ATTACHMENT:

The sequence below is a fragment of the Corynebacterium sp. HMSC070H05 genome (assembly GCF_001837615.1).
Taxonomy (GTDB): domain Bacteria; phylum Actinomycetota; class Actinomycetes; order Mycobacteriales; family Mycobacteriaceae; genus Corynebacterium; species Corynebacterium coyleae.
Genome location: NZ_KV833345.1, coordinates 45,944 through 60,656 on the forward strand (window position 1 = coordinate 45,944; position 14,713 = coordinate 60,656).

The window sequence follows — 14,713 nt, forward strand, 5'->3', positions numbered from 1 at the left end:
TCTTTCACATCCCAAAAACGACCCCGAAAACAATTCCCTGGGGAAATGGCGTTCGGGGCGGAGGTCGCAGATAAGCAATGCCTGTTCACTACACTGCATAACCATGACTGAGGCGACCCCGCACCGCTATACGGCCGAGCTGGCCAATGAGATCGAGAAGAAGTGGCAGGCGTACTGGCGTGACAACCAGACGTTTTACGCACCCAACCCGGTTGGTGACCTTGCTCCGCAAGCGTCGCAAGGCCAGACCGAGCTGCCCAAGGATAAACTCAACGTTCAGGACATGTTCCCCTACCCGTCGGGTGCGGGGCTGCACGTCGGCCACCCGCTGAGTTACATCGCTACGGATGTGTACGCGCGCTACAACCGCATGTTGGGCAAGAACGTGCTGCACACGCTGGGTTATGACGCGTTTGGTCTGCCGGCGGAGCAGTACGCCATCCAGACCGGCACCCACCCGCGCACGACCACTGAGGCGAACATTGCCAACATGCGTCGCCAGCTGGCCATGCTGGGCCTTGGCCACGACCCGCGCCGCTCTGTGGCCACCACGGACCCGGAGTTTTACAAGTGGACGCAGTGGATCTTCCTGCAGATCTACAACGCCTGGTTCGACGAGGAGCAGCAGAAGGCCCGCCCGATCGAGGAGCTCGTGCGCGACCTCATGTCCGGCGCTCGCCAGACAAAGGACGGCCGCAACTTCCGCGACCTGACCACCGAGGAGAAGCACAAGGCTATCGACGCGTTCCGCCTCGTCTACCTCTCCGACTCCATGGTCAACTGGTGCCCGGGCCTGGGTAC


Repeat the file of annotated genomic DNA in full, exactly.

The sequence below is a fragment of the Corynebacterium sp. HMSC070H05 genome (assembly GCF_001837615.1).
Taxonomy (GTDB): domain Bacteria; phylum Actinomycetota; class Actinomycetes; order Mycobacteriales; family Mycobacteriaceae; genus Corynebacterium; species Corynebacterium coyleae.
Genome location: NZ_KV833345.1, coordinates 45,944 through 60,656 on the forward strand (window position 1 = coordinate 45,944; position 14,713 = coordinate 60,656).

The window sequence follows — 14,713 nt, forward strand, 5'->3', positions numbered from 1 at the left end:
TCTTTCACATCCCAAAAACGACCCCGAAAACAATTCCCTGGGGAAATGGCGTTCGGGGCGGAGGTCGCAGATAAGCAATGCCTGTTCACTACACTGCATAACCATGACTGAGGCGACCCCGCACCGCTATACGGCCGAGCTGGCCAATGAGATCGAGAAGAAGTGGCAGGCGTACTGGCGTGACAACCAGACGTTTTACGCACCCAACCCGGTTGGTGACCTTGCTCCGCAAGCGTCGCAAGGCCAGACCGAGCTGCCCAAGGATAAACTCAACGTTCAGGACATGTTCCCCTACCCGTCGGGTGCGGGGCTGCACGTCGGCCACCCGCTGAGTTACATCGCTACGGATGTGTACGCGCGCTACAACCGCATGTTGGGCAAGAACGTGCTGCACACGCTGGGTTATGACGCGTTTGGTCTGCCGGCGGAGCAGTACGCCATCCAGACCGGCACCCACCCGCGCACGACCACTGAGGCGAACATTGCCAACATGCGTCGCCAGCTGGCCATGCTGGGCCTTGGCCACGACCCGCGCCGCTCTGTGGCCACCACGGACCCGGAGTTTTACAAGTGGACGCAGTGGATCTTCCTGCAGATCTACAACGCCTGGTTCGACGAGGAGCAGCAGAAGGCCCGCCCGATCGAGGAGCTCGTGCGCGACCTCATGTCCGGCGCTCGCCAGACAAAGGACGGCCGCAACTTCCGCGACCTGACCACCGAGGAGAAGCACAAGGCTATCGACGCGTTCCGCCTCGTCTACCTCTCCGACTCCATGGTCAACTGGTGCCCGGGCCTGGGTAC